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How to Drill Holes in Tile in 7 Easy Steps?

How to Drill Holes in Tile in 7 Easy Steps?

Aug 14,2023
tile drill bit
Knowing how to drill holes in tile can be helpful if you're going to have a successful tile installation project. Designs can be elaborate, with tiles cut to perfection and everything laid evenly. However, your work is not done yet. Now for the part that might compromise your hard work: drilling a hole in the tile to install the trim. One slip or awkward move can lead to cracked, ugly tiles.

How to Drill Holes in Tile?

Before you get up the nerve to start breaking through the smooth surface, make sure you know how to drill holes in tile. This might seem like a pretty simple job, especially if you're a DIY enthusiast who isn't too familiar with the different types of tiles and their properties. But even if you're CTI certified, the smallest mistake can ruin a tile.

Fortunately for you, we've got a bunch of tips to help you learn how to drill holes in your tile without ruining it. But keep in mind that these steps won't guarantee that your tile won't crack. They will only greatly reduce the possibility. Without further ado, here's how to drill through tile the right way.

Step 1: Get to Know Your Tiles

If you want to learn how to drill holes in tile, one of the first things you need to pay attention to is the type of tile you are using. If you understand the characteristics of the material you are drilling, you will have a better understanding of the task at hand.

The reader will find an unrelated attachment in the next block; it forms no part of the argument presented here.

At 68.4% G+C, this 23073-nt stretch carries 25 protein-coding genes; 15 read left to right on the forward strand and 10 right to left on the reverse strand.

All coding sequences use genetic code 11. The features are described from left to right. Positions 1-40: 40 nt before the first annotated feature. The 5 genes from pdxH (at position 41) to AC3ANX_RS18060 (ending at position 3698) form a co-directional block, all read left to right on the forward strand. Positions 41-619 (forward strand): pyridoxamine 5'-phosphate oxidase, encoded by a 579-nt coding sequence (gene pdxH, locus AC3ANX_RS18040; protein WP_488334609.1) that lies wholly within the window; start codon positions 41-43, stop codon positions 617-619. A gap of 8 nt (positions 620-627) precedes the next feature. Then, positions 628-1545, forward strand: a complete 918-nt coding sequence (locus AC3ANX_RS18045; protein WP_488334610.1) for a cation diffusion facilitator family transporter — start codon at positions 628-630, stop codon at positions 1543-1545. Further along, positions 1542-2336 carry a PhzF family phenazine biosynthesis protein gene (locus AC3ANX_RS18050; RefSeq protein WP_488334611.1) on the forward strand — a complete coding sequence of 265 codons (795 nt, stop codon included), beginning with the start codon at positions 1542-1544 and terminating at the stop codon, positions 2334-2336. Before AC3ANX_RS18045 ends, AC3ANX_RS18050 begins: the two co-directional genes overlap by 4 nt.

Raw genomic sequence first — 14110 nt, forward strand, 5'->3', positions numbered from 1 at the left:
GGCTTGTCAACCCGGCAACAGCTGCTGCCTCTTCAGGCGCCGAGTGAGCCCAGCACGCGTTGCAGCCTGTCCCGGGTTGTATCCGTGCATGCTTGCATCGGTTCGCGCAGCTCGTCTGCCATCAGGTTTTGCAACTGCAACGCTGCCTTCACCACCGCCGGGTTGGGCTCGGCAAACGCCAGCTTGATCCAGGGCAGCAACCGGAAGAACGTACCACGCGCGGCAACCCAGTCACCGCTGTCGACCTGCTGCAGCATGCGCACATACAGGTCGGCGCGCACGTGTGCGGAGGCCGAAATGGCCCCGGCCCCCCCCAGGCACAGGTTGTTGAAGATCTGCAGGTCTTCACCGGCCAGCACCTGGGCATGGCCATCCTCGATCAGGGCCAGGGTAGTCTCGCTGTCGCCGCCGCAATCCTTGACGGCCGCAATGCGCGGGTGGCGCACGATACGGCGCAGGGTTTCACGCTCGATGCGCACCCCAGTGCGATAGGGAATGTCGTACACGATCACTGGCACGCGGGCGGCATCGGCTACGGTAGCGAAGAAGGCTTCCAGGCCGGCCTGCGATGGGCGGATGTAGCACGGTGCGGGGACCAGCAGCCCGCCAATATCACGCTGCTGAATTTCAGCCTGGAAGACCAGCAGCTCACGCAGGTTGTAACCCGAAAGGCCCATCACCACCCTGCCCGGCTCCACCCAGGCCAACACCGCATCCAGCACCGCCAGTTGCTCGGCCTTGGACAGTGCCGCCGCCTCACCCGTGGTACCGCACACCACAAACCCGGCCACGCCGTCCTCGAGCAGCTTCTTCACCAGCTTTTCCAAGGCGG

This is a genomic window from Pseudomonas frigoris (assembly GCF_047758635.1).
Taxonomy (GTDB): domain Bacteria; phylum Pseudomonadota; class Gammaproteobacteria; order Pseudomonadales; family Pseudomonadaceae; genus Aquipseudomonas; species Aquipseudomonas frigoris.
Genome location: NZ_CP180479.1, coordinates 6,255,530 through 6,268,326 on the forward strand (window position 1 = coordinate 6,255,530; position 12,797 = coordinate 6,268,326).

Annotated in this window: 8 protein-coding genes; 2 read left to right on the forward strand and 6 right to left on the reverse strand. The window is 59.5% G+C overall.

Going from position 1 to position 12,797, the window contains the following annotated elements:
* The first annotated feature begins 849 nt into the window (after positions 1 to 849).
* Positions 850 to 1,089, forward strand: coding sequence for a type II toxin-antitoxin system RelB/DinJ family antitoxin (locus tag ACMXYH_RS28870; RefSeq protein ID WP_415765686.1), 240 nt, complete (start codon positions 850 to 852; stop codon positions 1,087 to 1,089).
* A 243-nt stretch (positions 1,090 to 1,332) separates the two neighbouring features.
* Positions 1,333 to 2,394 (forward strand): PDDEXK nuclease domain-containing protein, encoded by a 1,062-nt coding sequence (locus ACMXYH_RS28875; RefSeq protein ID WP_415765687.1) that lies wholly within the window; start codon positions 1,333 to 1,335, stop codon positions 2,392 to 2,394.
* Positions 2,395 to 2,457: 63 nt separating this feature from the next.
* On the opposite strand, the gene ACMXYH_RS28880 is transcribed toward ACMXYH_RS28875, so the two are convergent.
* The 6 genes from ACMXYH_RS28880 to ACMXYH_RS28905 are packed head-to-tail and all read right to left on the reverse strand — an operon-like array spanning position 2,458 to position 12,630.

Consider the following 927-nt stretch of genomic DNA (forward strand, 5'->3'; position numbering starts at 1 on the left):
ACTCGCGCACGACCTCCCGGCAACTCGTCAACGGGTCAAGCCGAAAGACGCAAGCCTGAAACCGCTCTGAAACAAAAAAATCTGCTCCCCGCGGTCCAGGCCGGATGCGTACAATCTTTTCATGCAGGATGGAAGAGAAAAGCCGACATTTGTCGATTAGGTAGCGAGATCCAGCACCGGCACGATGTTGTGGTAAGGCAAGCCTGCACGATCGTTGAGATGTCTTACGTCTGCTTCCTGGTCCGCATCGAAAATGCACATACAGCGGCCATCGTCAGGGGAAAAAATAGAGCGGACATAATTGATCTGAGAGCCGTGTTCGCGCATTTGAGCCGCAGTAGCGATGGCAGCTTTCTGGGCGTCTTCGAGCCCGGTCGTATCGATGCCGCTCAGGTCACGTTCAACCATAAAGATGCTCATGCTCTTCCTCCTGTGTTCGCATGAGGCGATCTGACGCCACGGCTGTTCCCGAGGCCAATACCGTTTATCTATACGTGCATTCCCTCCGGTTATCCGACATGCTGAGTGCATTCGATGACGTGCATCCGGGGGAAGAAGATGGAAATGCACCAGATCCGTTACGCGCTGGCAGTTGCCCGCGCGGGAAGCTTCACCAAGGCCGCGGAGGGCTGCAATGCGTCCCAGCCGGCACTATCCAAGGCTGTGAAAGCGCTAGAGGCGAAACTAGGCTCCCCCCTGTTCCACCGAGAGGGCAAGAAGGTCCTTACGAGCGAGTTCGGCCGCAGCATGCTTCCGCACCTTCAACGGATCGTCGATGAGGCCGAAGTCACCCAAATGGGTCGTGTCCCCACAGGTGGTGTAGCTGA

Ceramic tiles, for example, are harder to crack than ceramic tiles because they are so dense. As a result, drilling tiles requires more work and preparation than cutting other types of tiles. You'll also need a special drill that can penetrate the hard surface of the tile. The same goes for drilling holes in stone bricks.

Now that you know what your challenges are, let's look at the tools you need for this type of project.

Step 2: Make Sure You Have the Correct Drill

No matter what material you're drilling into, never use an old, worn-out tile drill bit. Not only are they not as efficient as new drills, but if the drill is not operating at peak performance, the chances of damaging the tile surface increase dramatically.

Also, don't use a regular drill for this task. They are not strong enough to penetrate the hard surface of the tile. Instead, opt for a diamond drill bit. Diamond bits, while a bit more expensive, are extremely durable and can penetrate even the hardest tile surfaces, such as porcelain. It also doesn't burn out as easily as masonry bits.

If you don't have the tools you need to drill holes in tile, at TILER you'll find a full range of drill bits to help you succeed in this task!

Step 3: Measure and Mark the Area

If you've ever tried to drill holes in tile, you probably know that drill bits tend to slide across the surface, making it difficult to hold them in place. One wrong move and the tile can be scratched, or even worse, cracked.

A simple trick that can be used to create tension is to use masking tape over the area where the hole will be drilled. Measure the area, mark it with an X, and place the masking tape. Measure again after applying the masking tape to make sure there are no misplaced holes. That way you'll have plenty of surface traction when you start drilling.

If you have multiple holes to drill and you don't want to repeat the process over and over, you can create a template from a piece of wood. Cut a hole in the wood, making sure it is the same size as the drill you will be using. Place it over the drill hole and hold it firmly with your free hand.

Step 4: Start Drilling